Johnson & Johnson’s (JNJ’s) has earned accolades from industry pundits for its social media expertise (see Dosie Awards, for example). Yet it’s handling of the McNeil Consumer recall of children’s medicines seems weak in general and very weak specifically with regard to the use of social media to reach out and engage consumers on the issue.

As reported in the Wall Street Journal, “Some parents say the recall has weakened J&J’s reputation for quality. The recall has also prompted a congressional investigation of the company’s handling of consumer complaints and the adequacy of the FDA’s inspections. The House Committee on Oversight and Government Reform has asked J&J Chief Executive William Weldon to testify at a hearing on May 27” (see “FDA Widens Probe of J&J’s McNeil Unit“).

The only response from JNJ via social media after issuing notices about the recall back in early May was a 253-word blog post by JNJ CEO Bill Weldon on JNJBTW (see “To All Who Use Our Products — From Bill Weldon“) and a series of Tweets from Marc Monseau, JNJ’s Director of Corporate Communication, linking to that letter (see below).

Meanwhile on other blogs like Bnet, Weldon is accused of being clueless (see “Tylenol Recalls: CEO Weldon Is Either Clueless or Lying, and Neither Will Play Before Congress“).

Thanks to PharmaGossip for Photoshopped image of Bill Weldon

Social media is often touted by drug industry experts as a tool to be used to “manage the conversation” or, at least, to participate in the conversation. But JNJ is not engaging or participating as much as I think it could or should. To his credit, Monseau has approved and published on JNJBTW blog several negative comments from moms, docs, and former JNJ employees, but Weldon has not responded or continued the dialogue.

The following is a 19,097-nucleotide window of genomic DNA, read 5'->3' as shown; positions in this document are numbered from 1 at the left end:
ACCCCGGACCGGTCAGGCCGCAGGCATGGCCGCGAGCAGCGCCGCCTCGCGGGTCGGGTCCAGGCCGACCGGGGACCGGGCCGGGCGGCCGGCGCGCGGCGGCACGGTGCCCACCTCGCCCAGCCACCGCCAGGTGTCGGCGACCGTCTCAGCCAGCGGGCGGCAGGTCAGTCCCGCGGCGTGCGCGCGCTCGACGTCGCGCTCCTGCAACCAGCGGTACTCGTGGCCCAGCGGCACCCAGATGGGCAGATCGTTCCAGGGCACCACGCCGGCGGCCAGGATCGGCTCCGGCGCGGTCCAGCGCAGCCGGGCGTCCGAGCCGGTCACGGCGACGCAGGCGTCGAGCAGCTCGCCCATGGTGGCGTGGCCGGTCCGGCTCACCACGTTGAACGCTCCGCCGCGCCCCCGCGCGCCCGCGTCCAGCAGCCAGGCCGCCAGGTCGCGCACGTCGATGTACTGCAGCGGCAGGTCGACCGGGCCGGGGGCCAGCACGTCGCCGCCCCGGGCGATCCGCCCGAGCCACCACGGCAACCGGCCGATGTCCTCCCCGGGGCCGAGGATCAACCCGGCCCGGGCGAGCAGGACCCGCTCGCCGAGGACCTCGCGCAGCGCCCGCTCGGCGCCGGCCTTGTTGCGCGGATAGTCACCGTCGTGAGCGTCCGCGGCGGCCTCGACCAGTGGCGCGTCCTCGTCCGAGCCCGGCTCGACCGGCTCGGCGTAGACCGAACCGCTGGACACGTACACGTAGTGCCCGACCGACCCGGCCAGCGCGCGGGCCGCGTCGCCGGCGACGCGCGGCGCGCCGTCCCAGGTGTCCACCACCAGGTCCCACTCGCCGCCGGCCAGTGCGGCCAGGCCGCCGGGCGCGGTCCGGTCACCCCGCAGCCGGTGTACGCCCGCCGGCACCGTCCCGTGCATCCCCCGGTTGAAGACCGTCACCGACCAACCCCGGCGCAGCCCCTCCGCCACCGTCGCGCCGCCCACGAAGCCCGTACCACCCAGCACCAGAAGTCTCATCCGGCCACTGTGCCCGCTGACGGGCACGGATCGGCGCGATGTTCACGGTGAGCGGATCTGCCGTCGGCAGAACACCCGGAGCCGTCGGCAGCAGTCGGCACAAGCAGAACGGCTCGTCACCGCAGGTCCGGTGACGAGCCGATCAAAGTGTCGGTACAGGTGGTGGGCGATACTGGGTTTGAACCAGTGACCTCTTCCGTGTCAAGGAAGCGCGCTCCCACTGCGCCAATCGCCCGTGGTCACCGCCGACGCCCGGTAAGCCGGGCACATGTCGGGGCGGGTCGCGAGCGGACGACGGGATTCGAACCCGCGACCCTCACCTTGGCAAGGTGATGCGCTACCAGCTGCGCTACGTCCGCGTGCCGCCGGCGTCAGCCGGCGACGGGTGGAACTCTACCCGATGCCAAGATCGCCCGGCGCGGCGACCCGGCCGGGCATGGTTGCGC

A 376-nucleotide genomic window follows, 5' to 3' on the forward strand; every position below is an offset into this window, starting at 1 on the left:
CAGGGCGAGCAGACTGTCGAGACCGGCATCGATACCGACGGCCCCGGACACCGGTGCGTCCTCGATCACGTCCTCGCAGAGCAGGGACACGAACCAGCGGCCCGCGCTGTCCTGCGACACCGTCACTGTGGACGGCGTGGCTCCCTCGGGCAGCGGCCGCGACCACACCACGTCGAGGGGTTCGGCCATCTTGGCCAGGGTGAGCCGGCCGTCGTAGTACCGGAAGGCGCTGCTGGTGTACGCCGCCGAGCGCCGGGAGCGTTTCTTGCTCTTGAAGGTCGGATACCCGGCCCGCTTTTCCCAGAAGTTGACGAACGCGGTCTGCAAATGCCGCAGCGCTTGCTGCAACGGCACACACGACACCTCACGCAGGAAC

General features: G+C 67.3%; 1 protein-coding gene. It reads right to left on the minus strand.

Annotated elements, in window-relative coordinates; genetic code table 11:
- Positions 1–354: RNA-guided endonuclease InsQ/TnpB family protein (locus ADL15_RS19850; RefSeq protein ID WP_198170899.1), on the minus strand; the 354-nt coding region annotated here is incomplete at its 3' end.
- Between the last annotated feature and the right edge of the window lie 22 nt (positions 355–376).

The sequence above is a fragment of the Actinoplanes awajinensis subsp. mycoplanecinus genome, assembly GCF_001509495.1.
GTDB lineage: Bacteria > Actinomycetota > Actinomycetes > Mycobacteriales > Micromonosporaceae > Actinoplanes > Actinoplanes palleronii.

NOTE: As Monseau points out in a comment to this post, he has responded to readers in relation JNJBTW posts on this topic (see “McNeil Announces Voluntary Recall“). Edwin Kuffner, MD, Vice President of Medical Affairs at McNeil Consumer Healthcare, has also responded to comments, but mostly to tell consumers to contact their doctors about problems with medications. What I was looking for, I guess, are further posts to JNJBTW keeping readers apprised of progress that J&J is making — especially from the CEO. The last comment by Monseau on May 4 was “I apologize that we are not able to provide you with more answers at this time. As dr. Kuffner explained, we are continuing to investigate these issues and we have shared as much information with you that we can.” Read into that what you want, but the news stories continue and the JNJBTW blog has been silent on these latest stories.

To recap: I feel that the issue deserves more than a single 250-word post by Weldon on a blog. It leads me to believe that Weldon’s appearance before Congress will be as engaging and forthright as was Goldman Sach’s and the oil industry’s.

BTW, after I posted “Trouble in the House that McNeil Built: Why Drug Company Silos are Useful“, I was quoted in an AdAge article:

“Deep down I do believe that J&J is keeping its stellar reputation partially due to the fact that it is siloed into many different operating units. It does seem to go out of its way to link the J&J brand to baby products and mom rather than Rx drugs, some of which have nasty side effects and even nastier marketing practices. That’s why Marc Monseau always — I mean always — prefaces his public statements saying that J&J is not a pharmaceutical company, it’s a health company. Imagine a bizarro Oz where the wizard behind the curtain is actually an evil wizard who appears to be doing good things. Of course, I’m not saying that J&J is evil; it’s just another drug company” (see “What’s Ailing J&J — and Why Isn’t Its Rep Hurting?“).